Pain Control

Pain control for surgery
Controlling your pet’s pain at the time of surgery is important to ensure great surgical outcomes. Some surgeries, like simple bump removals may require only a mild sedative and a local anesthetic injection to properly control pain. Major surgeries like a spleen removal or knee surgery will require many drugs to properly control pain. All surgeries are different and our veterinarians will guide you and your pet through this complicated process. At Kirkwood Animal Hospital we treat all surgeries with a mild pre-operative pain killer. This first injection of pain killer helps to sedate your dog, reduces anxiety and prevents “windup.” Windup happens when the patient’s nerve fibers are constantly bombarded with painful stimuli increasing the overall perception of pain. By blocking early little painful stimuli we stop windup which results in a better experience for your pet. Inflammation is also a major component of the pain cycle. At Kirkwood Animal Hospital we also always use an anti-inflammatory drug prior to beginning surgery to prevent inflammation. During the surgical procedure your veterinarian may elect to give a potent pain killer to your pet, Simbadol. Simbadol lasts 6-8 hours in dogs and longer in cats. Additional injections of Simbadol may also be used to control pain that persists for longer than 8 hours. When your pet goes home after surgery your veterinarian may elect to send your pet with a prescription for an oral pain killing medication. Tramadol and Acetominophen with codeine are the most commonly prescribed drugs for this use. The prescriptions for these medications will have to be filled at your local pharmacy.

Pain Control for medical cases
Kirkwood Animal Hospital strives to provide excellent medical care for our patients. Controlling pain is a big part of providing excellent medical care. At Kirkwood Animal Hospital we believe that proper pain control is achieved when our patients, clients and doctors apply the following four principles to your pet’s medical plan.
1. Early intervention- many painful animal problems can be avoided with early surgical intervention. For example, it has been estimated that up to 50% of small dogs have knee caps that pop out of place or “dislocate.” When the dog is young it does not appear to be a problem for the puppy, but as the dog gets older painful osteoarthritis develops. Osteoarthritis is a chronic, progressive disease that no one can cure. Medication will be needed for the rest of the dog’s life. Surgery to correct the problem, when the dog is young and has no symptoms may avoid many years of painful arthritis.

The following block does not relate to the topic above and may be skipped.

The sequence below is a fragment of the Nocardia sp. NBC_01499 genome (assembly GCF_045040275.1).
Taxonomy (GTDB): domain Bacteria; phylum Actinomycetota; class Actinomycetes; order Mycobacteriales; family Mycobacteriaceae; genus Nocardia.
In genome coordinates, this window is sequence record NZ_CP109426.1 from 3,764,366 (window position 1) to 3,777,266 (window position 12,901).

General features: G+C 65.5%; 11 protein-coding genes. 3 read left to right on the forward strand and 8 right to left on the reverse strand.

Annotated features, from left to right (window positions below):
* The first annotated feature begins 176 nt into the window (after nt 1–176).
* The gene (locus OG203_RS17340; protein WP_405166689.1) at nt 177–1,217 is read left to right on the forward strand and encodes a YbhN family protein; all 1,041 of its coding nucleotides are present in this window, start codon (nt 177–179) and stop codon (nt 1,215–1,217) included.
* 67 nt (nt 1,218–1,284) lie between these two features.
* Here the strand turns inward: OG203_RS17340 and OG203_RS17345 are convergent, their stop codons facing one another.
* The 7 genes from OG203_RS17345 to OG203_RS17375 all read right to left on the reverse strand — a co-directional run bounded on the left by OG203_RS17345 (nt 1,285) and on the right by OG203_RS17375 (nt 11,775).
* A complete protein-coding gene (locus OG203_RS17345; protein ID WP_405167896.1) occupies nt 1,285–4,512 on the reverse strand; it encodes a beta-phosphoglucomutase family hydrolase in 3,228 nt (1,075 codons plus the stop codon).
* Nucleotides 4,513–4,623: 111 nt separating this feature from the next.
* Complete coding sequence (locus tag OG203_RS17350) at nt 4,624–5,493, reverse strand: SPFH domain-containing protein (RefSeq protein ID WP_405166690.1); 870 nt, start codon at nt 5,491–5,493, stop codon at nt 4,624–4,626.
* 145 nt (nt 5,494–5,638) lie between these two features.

2. Prevention-a number of different medical conditions can be controlled if preventative measures are considered in a patients lifelong care plan. For example diabetes mellitus can result in a painful neurological condition in cats called dropped hocks. The hock joint breaks down because of tendon and muscle weakness. Many cases of diabetes in cats can be avoided if the correct food is fed to the cat. Proper nutrition can be used to avoid excess weight which is one of the leading causes of diabetes in cats and dogs. Please make sure to ask our doctors about preventative measures for your puppy of kitten.
3. Multimodal Drug Therapy-Pain is a very complex medical problem. Pain results when there is inflammation and trauma to tissues. There are many drugs that are used to target inflammation and pain. KAH recommends the use of a combination of anti-inflammatories and pain killers. Combination therapy is the best way to control pain with drugs. KAH also uses local anesthetic drugs, like MarcaineR to perform nerve blocks to control pain. For example a local nerve block is always used to block pain when a tooth is extracted.
4. Non-drug pain control-KAH recommends the use of our CO2 surgical laser when performing surgeries. When the CO2 laser cuts the laser light seals nerve endings and blood vessels. Sealing nerve endings and blood vessels results in less pain, less bleeding, less tissue damage and better healing. KAH also highly recommends the use of our CompanionR therapeutic cold laser. When the light from the Companion laser is passed over tissue in stimulates blood flow and reduces pain. The CompanionR laser can be used to treat post-surgical pain as well as chronic pain like osteoarthritis. Use of the surgical laser and the therapeutic laser are at the discretion of the pet owner and add some costs to medical procedures but they are worth the investment.

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